Trust the French to come up with a potato cake that is alluringly crisp on the outside and meltingly tender on the inside. Called Pommes Anna, this dish was created during Napoleon III's era and named after one of the lovely women at court. Traditionally made with enough butter to float the Normandie, we've made it with much less, which nonetheless produces a dish so rich and delicious, there's never a crumb left. Slice the potatoes by hand, by mandoline, or in a food processor.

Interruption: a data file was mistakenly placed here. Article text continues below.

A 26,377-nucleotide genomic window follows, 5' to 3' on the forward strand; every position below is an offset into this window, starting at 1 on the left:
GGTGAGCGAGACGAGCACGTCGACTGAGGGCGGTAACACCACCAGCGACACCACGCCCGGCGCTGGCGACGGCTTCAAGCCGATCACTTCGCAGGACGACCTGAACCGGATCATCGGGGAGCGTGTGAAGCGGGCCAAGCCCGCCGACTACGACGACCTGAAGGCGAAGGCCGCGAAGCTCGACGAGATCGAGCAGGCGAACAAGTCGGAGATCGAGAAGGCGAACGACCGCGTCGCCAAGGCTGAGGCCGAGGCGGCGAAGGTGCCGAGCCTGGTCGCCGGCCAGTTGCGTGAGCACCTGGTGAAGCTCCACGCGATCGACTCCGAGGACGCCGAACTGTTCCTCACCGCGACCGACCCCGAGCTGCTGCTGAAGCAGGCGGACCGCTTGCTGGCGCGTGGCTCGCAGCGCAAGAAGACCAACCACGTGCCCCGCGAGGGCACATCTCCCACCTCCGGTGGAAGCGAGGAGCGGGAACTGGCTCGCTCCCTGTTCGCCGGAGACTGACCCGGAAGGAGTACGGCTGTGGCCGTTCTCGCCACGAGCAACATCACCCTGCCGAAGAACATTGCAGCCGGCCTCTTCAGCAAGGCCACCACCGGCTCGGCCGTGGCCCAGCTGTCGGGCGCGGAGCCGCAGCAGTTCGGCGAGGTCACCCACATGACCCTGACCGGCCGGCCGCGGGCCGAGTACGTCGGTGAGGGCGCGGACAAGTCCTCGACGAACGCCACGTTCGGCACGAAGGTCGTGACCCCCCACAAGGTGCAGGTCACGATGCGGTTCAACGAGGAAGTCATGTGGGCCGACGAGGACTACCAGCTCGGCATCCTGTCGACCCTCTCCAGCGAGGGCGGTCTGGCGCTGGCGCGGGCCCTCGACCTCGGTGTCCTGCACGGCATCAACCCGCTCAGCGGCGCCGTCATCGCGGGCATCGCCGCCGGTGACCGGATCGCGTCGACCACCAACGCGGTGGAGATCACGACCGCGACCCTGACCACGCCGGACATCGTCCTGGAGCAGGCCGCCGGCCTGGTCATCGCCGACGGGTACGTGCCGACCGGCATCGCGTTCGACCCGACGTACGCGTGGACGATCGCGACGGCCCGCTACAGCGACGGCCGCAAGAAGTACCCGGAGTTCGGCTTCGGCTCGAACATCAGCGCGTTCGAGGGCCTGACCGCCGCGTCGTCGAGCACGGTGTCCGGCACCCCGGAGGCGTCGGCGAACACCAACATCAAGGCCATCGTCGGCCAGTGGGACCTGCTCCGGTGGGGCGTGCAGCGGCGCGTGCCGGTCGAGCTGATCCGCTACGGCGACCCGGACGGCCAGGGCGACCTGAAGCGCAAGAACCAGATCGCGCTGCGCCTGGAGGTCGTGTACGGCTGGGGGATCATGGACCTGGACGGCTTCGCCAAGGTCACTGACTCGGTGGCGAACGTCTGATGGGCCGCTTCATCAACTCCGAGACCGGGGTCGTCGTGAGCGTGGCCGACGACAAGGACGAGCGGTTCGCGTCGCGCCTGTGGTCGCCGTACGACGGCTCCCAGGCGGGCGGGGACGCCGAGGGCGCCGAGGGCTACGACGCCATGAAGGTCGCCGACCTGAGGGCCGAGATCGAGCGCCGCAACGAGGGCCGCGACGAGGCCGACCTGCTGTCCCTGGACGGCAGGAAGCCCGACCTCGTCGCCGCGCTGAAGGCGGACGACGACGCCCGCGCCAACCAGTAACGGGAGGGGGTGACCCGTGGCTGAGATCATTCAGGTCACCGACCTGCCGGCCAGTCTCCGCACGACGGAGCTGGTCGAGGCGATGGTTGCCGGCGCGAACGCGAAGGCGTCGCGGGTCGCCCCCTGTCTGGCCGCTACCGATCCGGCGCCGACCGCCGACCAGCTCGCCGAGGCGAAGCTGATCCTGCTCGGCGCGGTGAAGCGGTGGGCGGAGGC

Cooking Light APRIL 2001
Preheat oven to 450°.
Combine salt and pepper in a small bowl.
Melt 2 1/2 tablespoons butter in a 10-inch cast-iron or ovenproof heavy skillet over medium heat. Arrange a single layer of potato slices, slightly overlapping, in a circular pattern in pan; sprinkle with 1/4 teaspoon salt mixture. Drizzle 1/2 teaspoon melted butter over potatoes. Repeat the layers 5 times, ending with butter. Press firmly to pack. Cover and bake at 450° for 20 minutes.
Uncover and bake an additional 25 minutes or until potatoes are golden. Loosen edges of potatoes with a spatula. Place a plate upside down on top of pan; invert potatoes onto plate. Sprinkle with parsley, if desired.
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